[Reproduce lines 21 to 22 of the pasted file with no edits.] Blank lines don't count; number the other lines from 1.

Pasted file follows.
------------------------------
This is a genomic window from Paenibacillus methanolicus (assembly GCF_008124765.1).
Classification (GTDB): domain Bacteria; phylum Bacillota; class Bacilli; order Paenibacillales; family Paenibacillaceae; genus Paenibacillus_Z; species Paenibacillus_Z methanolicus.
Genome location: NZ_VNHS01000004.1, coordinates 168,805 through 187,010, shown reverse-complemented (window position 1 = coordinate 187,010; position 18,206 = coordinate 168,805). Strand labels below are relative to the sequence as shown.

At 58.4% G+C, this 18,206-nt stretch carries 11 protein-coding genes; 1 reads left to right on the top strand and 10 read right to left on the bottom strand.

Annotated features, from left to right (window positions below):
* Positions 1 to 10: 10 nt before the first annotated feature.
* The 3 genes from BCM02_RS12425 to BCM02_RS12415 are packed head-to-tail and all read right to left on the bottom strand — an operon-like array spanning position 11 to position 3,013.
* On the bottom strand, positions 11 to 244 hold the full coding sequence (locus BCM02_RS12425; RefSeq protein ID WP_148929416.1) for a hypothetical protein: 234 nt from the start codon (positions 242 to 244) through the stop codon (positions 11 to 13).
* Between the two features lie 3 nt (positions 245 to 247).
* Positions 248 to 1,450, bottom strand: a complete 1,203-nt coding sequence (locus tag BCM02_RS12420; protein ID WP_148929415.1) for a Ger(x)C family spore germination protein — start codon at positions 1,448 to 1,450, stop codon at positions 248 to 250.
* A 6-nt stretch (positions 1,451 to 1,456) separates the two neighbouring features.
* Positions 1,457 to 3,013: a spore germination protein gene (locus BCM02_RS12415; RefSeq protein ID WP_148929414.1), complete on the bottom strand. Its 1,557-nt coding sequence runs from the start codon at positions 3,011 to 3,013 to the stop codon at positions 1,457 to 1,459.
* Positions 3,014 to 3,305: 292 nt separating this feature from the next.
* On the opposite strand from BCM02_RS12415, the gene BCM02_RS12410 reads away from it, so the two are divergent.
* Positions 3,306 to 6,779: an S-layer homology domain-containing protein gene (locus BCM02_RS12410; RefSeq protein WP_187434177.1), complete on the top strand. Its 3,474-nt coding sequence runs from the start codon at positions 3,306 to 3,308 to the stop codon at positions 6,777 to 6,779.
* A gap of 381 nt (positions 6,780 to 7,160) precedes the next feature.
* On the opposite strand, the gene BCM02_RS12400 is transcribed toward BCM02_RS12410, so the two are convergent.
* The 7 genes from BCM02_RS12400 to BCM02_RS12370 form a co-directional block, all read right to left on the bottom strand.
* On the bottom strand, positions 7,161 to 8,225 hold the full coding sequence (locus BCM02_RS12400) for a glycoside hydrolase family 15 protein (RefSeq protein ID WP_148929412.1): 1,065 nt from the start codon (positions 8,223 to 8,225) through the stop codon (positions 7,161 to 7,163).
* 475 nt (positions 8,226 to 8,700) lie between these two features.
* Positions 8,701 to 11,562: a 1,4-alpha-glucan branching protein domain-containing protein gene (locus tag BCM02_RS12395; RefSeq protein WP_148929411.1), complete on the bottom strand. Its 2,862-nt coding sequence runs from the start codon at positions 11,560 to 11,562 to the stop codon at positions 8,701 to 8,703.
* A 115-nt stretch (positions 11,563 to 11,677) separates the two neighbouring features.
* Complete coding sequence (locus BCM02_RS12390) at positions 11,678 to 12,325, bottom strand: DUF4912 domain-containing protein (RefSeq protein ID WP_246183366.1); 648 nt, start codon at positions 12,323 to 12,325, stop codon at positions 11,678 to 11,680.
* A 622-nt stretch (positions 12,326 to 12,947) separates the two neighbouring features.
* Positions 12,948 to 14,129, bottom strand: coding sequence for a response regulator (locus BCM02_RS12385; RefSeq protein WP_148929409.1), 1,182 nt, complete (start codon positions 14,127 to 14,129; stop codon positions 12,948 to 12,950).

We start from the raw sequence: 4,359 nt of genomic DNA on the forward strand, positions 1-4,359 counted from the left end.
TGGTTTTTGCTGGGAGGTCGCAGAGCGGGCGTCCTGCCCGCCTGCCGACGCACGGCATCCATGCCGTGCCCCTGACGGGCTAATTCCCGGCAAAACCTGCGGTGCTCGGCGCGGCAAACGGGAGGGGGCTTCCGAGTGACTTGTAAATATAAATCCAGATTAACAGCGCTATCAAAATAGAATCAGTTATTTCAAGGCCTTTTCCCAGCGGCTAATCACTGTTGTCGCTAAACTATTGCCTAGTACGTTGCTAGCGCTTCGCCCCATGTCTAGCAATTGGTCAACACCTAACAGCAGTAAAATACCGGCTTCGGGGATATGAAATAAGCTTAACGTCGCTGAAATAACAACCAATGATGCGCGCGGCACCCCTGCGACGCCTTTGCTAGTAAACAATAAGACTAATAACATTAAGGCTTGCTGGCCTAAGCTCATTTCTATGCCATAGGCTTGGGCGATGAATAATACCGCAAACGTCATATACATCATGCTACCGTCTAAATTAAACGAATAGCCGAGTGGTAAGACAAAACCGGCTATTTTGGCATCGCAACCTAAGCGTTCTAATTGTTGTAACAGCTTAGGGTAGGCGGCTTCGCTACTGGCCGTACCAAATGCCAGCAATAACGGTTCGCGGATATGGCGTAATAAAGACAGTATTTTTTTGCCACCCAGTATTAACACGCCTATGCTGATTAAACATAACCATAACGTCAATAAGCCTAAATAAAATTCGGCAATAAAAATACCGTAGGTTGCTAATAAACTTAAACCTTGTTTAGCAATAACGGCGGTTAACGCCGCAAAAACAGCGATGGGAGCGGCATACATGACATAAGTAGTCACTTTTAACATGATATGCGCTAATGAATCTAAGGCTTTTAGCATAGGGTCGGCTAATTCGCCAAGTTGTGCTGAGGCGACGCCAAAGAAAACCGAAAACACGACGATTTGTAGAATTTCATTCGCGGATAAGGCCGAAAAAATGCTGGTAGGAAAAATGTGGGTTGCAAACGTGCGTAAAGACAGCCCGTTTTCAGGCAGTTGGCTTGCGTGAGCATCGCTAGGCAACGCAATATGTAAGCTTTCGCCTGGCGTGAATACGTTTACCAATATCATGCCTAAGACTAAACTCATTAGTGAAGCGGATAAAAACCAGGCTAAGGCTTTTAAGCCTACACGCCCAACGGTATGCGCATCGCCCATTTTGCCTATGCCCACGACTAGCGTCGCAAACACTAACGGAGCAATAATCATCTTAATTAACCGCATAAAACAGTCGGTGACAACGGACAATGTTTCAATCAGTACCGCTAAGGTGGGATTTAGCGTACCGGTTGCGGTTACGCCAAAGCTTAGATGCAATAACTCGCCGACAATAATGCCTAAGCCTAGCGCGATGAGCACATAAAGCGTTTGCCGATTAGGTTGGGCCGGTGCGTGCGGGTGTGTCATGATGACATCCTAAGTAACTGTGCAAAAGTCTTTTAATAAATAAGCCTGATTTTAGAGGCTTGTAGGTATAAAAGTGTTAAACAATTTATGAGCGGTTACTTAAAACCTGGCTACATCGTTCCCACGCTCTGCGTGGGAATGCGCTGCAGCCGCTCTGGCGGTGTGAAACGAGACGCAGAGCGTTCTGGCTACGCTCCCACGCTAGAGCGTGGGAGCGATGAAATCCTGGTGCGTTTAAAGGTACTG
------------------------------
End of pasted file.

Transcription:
* Positions 8,701 to 11,562: a 1,4-alpha-glucan branching protein domain-containing protein gene (locus tag BCM02_RS12395; RefSeq protein WP_148929411.1), complete on the bottom strand. Its 2,862-nt coding sequence runs from the start codon at positions 11,560 to 11,562 to the stop codon at positions 8,701 to 8,703.
* A 115-nt stretch (positions 11,563 to 11,677) separates the two neighbouring features.